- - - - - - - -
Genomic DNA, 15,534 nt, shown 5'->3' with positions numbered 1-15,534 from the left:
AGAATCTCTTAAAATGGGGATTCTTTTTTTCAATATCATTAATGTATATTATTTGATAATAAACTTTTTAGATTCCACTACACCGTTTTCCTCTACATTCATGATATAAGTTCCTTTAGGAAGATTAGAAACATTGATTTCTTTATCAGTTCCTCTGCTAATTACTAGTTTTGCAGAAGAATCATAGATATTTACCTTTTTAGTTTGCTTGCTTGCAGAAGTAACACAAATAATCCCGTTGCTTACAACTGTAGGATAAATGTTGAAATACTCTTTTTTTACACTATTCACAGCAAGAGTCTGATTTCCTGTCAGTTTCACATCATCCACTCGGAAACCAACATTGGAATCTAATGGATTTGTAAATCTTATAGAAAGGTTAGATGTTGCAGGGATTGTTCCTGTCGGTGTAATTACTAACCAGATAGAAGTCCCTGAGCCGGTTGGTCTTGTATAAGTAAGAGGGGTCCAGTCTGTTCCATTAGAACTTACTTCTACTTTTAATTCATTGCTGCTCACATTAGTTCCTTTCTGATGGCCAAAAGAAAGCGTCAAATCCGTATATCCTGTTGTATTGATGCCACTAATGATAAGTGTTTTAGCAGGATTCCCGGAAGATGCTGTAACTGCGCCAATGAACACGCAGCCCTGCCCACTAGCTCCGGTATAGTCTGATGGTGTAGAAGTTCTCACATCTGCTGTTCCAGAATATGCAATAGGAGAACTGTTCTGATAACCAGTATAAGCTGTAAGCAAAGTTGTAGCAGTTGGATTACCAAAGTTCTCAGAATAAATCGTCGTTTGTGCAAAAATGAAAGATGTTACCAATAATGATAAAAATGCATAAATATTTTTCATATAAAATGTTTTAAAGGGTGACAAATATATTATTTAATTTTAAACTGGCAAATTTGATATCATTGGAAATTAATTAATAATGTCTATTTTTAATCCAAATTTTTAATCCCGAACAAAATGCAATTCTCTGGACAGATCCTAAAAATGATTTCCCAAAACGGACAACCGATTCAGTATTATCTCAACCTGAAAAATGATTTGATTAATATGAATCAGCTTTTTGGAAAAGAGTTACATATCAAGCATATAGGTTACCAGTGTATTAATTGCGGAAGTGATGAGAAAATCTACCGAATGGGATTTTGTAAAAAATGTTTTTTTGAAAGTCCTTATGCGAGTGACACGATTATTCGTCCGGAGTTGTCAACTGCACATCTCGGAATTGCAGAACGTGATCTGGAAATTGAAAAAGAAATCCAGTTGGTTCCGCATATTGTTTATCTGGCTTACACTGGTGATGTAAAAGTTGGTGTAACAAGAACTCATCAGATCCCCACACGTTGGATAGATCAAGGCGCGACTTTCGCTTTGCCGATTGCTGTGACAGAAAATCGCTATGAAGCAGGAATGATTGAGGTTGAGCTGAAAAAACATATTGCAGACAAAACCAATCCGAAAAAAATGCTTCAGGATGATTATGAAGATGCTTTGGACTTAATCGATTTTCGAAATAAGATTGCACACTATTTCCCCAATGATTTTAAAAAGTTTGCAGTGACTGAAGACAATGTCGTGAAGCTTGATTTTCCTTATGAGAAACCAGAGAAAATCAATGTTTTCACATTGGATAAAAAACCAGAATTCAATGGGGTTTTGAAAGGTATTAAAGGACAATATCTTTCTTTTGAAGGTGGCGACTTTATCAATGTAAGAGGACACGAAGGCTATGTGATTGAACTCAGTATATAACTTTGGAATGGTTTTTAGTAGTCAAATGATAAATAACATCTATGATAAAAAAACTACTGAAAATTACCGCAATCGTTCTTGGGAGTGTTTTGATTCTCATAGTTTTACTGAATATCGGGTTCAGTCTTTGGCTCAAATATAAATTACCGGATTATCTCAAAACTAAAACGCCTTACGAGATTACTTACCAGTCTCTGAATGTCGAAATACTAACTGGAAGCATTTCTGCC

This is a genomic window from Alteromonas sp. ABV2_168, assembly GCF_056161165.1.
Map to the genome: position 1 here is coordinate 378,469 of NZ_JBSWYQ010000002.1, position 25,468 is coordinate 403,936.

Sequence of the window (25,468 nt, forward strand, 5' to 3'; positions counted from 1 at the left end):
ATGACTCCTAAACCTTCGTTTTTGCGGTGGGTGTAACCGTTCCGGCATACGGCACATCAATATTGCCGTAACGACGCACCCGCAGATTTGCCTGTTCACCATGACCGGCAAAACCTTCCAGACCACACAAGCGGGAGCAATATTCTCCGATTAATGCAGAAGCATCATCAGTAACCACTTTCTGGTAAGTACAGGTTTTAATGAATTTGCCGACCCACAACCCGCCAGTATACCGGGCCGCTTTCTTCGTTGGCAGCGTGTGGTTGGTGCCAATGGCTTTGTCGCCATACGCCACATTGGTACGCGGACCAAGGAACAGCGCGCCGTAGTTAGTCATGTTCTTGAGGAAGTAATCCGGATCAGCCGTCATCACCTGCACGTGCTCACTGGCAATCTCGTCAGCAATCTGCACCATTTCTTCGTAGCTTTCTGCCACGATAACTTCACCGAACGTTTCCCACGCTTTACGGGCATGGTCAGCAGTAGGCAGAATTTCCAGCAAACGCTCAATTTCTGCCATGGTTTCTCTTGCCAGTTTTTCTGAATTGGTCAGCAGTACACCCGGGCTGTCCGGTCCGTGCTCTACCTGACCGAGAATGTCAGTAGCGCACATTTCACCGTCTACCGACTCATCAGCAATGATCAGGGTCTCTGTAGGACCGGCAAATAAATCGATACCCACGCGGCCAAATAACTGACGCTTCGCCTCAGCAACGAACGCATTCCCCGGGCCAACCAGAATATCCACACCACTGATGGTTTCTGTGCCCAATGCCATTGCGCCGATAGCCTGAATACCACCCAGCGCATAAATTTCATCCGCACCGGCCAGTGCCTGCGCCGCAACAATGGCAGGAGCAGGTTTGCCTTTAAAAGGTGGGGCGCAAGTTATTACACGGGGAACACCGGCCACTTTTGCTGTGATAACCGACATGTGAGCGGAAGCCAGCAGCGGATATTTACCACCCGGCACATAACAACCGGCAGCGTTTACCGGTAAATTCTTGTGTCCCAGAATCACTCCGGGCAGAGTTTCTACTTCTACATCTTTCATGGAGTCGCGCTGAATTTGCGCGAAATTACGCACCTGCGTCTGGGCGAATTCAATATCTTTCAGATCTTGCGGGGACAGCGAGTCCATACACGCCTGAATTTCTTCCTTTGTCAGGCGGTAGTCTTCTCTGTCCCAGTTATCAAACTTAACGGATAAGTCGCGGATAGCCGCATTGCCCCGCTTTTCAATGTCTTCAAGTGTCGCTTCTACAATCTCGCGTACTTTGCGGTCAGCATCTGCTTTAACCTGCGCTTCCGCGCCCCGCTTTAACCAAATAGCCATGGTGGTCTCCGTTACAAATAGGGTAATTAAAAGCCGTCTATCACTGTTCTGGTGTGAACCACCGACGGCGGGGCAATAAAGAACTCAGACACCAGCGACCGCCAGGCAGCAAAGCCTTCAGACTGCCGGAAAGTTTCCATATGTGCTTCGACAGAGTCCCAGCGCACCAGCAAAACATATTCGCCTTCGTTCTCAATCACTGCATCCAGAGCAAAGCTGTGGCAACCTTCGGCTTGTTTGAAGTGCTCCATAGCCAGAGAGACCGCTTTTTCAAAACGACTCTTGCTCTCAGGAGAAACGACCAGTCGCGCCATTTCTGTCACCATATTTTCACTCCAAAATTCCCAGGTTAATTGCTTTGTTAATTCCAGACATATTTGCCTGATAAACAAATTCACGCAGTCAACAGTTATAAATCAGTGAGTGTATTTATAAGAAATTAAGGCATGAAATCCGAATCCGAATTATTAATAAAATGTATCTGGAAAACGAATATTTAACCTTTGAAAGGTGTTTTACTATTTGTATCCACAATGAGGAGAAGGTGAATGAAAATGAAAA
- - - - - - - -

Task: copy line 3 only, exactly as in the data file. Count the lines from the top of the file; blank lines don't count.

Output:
This is a genomic window from Alteromonas sp. ABV2_168, assembly GCF_056161165.1.